[llvm-dev] [cfe-dev] [RFC] Introducing a byte type to LLVM
Nicolai Hähnle via llvm-dev
llvm-dev at lists.llvm.org
Thu Jun 10 22:47:14 PDT 2021
I have written a longer article that resulted as a byproduct of thinking
through the problem space of this proposal:
What happened is that I ended up questioning some really fundamental
things, like, can we even implement memcpy? :) The answer is a qualified
Yes, but I found it to be a good framework for thinking about the
fundamentals of what is discussed here, so I published this in the hope
that others find it useful.
tl;dr: This discussion is ultimately all about pointer provenance. There is
a gap in the expressiveness of LLVM IR when it comes to that, with
surprising consequences for memcpy (and similar operations). From an
aesthetics point of view, filling this gap has a lot of appeal, and the
"byte" proposal points in that direction. However, I have some issues with
the details of the proposal, and it is so intrusive that it needs to be
justified by more than just aesthetics.
The correctness issues in the problem space can be solved by much less
intrusive means. The justification for the more intrusive means would be
better alias analysis, but I don't think this case has been built well
enough so far. We should also consider alternatives (though I don't think
there are any that are truly simple).
Apart from that, we need to be much more precise in our documentation of
pointer provenance in LangRef (e.g.: what does llvm.memcpy do, exactly --
the mentioned bug 37469 could technically be a bug in the loop idiom
recognizer!), and I like the idea of an `unrestrict(p)` instruction as a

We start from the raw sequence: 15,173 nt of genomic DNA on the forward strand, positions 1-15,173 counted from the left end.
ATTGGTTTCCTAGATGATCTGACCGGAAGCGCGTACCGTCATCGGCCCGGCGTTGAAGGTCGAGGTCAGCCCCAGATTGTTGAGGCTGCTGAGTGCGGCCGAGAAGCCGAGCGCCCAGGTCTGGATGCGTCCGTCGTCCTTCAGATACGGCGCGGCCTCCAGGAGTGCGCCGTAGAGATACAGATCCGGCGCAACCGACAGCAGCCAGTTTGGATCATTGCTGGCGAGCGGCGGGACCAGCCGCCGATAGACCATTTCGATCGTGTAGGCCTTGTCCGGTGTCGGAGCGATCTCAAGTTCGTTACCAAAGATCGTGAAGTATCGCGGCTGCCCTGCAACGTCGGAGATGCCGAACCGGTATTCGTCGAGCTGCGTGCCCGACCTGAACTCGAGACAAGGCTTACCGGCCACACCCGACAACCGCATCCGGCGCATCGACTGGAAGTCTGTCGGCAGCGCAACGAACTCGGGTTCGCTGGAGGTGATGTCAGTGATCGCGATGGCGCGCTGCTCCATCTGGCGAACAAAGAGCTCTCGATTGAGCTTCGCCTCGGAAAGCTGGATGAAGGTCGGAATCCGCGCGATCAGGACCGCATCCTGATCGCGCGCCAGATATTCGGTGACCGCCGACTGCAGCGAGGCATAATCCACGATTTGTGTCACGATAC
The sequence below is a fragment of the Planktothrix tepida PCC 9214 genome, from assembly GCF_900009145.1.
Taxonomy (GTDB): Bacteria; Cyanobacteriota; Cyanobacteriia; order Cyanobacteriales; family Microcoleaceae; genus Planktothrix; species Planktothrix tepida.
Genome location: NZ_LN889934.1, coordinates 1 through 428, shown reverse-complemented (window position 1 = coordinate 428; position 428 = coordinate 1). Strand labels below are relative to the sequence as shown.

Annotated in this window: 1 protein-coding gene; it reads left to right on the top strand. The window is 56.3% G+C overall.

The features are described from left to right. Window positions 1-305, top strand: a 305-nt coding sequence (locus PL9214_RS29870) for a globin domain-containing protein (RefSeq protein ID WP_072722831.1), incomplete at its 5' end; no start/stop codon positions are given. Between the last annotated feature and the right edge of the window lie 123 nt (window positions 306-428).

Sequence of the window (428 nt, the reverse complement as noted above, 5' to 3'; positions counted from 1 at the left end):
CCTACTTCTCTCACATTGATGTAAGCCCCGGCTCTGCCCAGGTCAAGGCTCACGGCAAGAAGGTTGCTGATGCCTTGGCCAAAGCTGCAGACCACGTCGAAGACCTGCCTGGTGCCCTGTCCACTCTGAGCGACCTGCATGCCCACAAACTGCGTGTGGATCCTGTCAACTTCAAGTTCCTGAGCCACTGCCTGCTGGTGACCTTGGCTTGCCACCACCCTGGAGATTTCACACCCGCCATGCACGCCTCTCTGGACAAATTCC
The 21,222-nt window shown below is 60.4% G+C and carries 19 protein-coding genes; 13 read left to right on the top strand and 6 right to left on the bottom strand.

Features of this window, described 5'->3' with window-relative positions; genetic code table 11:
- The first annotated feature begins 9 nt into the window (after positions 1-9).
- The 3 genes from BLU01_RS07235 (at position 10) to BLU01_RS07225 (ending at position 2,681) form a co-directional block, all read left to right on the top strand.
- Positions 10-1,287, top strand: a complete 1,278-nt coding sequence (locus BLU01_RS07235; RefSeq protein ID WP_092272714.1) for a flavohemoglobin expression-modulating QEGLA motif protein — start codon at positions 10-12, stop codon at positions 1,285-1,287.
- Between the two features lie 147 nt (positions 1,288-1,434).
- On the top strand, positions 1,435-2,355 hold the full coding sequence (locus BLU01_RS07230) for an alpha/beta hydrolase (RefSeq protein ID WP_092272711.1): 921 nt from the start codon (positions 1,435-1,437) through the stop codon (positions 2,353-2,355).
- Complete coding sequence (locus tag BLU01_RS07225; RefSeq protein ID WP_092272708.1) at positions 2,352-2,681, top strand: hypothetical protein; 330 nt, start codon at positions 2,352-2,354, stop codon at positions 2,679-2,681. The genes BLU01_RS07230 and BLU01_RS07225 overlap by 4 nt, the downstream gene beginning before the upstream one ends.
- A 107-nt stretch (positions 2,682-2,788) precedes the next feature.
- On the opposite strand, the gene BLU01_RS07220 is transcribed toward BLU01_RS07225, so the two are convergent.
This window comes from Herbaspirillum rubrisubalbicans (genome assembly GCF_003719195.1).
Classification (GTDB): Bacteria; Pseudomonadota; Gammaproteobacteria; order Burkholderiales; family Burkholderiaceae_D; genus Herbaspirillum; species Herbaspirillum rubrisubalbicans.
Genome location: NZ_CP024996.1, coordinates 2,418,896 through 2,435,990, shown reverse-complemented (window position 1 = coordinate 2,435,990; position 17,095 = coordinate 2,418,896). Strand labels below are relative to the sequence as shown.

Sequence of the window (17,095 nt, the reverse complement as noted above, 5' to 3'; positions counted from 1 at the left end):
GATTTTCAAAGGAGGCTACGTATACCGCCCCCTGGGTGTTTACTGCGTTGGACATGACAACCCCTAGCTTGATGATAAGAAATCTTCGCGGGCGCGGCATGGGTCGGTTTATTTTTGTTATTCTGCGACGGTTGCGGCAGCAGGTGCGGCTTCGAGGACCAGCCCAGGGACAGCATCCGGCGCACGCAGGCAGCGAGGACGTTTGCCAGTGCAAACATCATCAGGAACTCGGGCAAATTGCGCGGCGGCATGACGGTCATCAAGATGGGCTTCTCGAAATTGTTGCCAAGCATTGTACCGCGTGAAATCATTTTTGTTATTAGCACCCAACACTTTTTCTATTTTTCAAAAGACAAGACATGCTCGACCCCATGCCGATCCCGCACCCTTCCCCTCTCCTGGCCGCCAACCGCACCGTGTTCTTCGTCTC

simpler and more evocative spelling of `inttoptr(ptrtoint(p))`.
I would also like to better understand how this interacts with the C99
"restrict" work that Jeroen pointed out. Overall, this is an important
discussion to have but I feel we're only at the very beginning.
tl;dr of the tl;dr: It's complicated :)
On Thu, Jun 10, 2021 at 1:15 AM Hal Finkel via llvm-dev <
llvm-dev at lists.llvm.org> wrote:
> On 6/9/21 12:03, Chris Lattner wrote:
> > On Jun 6, 2021, at 8:52 AM, Hal Finkel <hal.finkel.llvm at gmail.com>
> >> I'll take this opportunity to point out that, at least historically,
> >> the reason why a desire to optimize around ptrtoint keeps resurfacing
> >> is because:
> >> 1. Common optimizations introduce them into code that did not
> >> otherwise have them (SROA, for example, see convertValue in SROA.cpp).
> >> 2. They're generated by some of the ABI code for argument passing
> >> (see clang/lib/CodeGen/TargetInfo.cpp).
> >> 3. They're present in certain performance-sensitive code idioms
> >> (see, for example, ADT/PointerIntPair.h).
> >> It seems to me that, if there's design work to do in this area, one
> >> should consider addressing these now-long-standing issues where we
> >> introduce ptrtoint by replacing this mechanism with some other one.
> > I completely agree. These all have different solutions, I’d prefer to
> > tackle them one by one.
> > -Chris
> I agree, these different problems have three different solutions. Also,
> let me add that I see three quasi-separable discussions here (accounting
> for past discussions on the same topic):
> 1. Do we have a consistency problem with how we treat pointers and
> their provenance information? The answer here is yes (see, e.g., the GVN
> examples from this thread).
> 2. Do we need to do more than be as conservative as possible around
> ptrtoint/inttoptr usages? This is relevant because trying to be clever
> here is often where inconsistencies around our pointer semantics are
> exposed, although it's not always the case that problems involve
> inttoptr. Addressing the points I raised above will lessen the
> motivation to be more aggressive here (although, in itself, that will
> not fix the semantic inconsistencies around pointers).
> 3. Does introducing a byte type help resolve the semantic issues
> around pointers? I don't yet understand why this might help.
> Thanks again,
> LLVM Developers mailing list
> llvm-dev at lists.llvm.org
Lerne, wie die Welt wirklich ist,
aber vergiss niemals, wie sie sein sollte.
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